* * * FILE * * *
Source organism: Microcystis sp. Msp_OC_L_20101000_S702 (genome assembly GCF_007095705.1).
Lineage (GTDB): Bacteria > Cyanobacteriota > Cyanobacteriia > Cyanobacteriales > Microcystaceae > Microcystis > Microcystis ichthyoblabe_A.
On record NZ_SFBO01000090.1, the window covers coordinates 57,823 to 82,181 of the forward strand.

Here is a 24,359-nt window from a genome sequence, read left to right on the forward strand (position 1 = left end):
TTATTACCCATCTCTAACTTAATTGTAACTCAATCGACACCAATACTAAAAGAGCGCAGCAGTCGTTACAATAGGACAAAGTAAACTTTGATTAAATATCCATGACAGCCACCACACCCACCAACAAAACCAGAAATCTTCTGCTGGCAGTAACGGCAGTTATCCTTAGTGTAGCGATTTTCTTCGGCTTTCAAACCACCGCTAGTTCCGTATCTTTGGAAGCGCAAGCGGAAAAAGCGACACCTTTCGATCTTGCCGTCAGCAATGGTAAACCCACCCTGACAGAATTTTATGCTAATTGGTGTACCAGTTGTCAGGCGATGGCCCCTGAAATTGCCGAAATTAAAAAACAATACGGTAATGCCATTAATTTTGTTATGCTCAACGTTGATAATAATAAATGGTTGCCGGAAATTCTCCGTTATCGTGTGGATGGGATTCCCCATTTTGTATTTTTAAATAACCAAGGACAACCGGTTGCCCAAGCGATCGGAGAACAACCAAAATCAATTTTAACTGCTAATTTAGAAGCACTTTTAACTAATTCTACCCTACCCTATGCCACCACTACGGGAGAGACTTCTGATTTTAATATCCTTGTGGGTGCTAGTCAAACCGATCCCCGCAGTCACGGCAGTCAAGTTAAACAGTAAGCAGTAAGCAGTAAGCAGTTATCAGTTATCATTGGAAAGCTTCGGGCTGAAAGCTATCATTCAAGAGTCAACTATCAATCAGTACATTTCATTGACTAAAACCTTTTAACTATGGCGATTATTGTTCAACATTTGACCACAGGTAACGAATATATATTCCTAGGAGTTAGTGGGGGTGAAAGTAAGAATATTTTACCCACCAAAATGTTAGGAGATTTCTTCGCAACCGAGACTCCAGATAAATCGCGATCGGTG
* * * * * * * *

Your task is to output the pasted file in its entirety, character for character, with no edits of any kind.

Source organism: Microcystis sp. Msp_OC_L_20101000_S702 (genome assembly GCF_007095705.1).
Lineage (GTDB): Bacteria > Cyanobacteriota > Cyanobacteriia > Cyanobacteriales > Microcystaceae > Microcystis > Microcystis ichthyoblabe_A.
On record NZ_SFBO01000090.1, the window covers coordinates 57,823 to 82,181 of the forward strand.

Here is a 24,359-nt window from a genome sequence, read left to right on the forward strand (position 1 = left end):
TTATTACCCATCTCTAACTTAATTGTAACTCAATCGACACCAATACTAAAAGAGCGCAGCAGTCGTTACAATAGGACAAAGTAAACTTTGATTAAATATCCATGACAGCCACCACACCCACCAACAAAACCAGAAATCTTCTGCTGGCAGTAACGGCAGTTATCCTTAGTGTAGCGATTTTCTTCGGCTTTCAAACCACCGCTAGTTCCGTATCTTTGGAAGCGCAAGCGGAAAAAGCGACACCTTTCGATCTTGCCGTCAGCAATGGTAAACCCACCCTGACAGAATTTTATGCTAATTGGTGTACCAGTTGTCAGGCGATGGCCCCTGAAATTGCCGAAATTAAAAAACAATACGGTAATGCCATTAATTTTGTTATGCTCAACGTTGATAATAATAAATGGTTGCCGGAAATTCTCCGTTATCGTGTGGATGGGATTCCCCATTTTGTATTTTTAAATAACCAAGGACAACCGGTTGCCCAAGCGATCGGAGAACAACCAAAATCAATTTTAACTGCTAATTTAGAAGCACTTTTAACTAATTCTACCCTACCCTATGCCACCACTACGGGAGAGACTTCTGATTTTAATATCCTTGTGGGTGCTAGTCAAACCGATCCCCGCAGTCACGGCAGTCAAGTTAAACAGTAAGCAGTAAGCAGTAAGCAGTTATCAGTTATCATTGGAAAGCTTCGGGCTGAAAGCTATCATTCAAGAGTCAACTATCAATCAGTACATTTCATTGACTAAAACCTTTTAACTATGGCGATTATTGTTCAACATTTGACCACAGGTAACGAATATATATTCCTAGGAGTTAGTGGGGGTGAAAGTAAGAATATTTTACCCACCAAAATGTTAGGAGATTTCTTCGCAACCGAGACTCCAGATAAATCGCGATCGGTG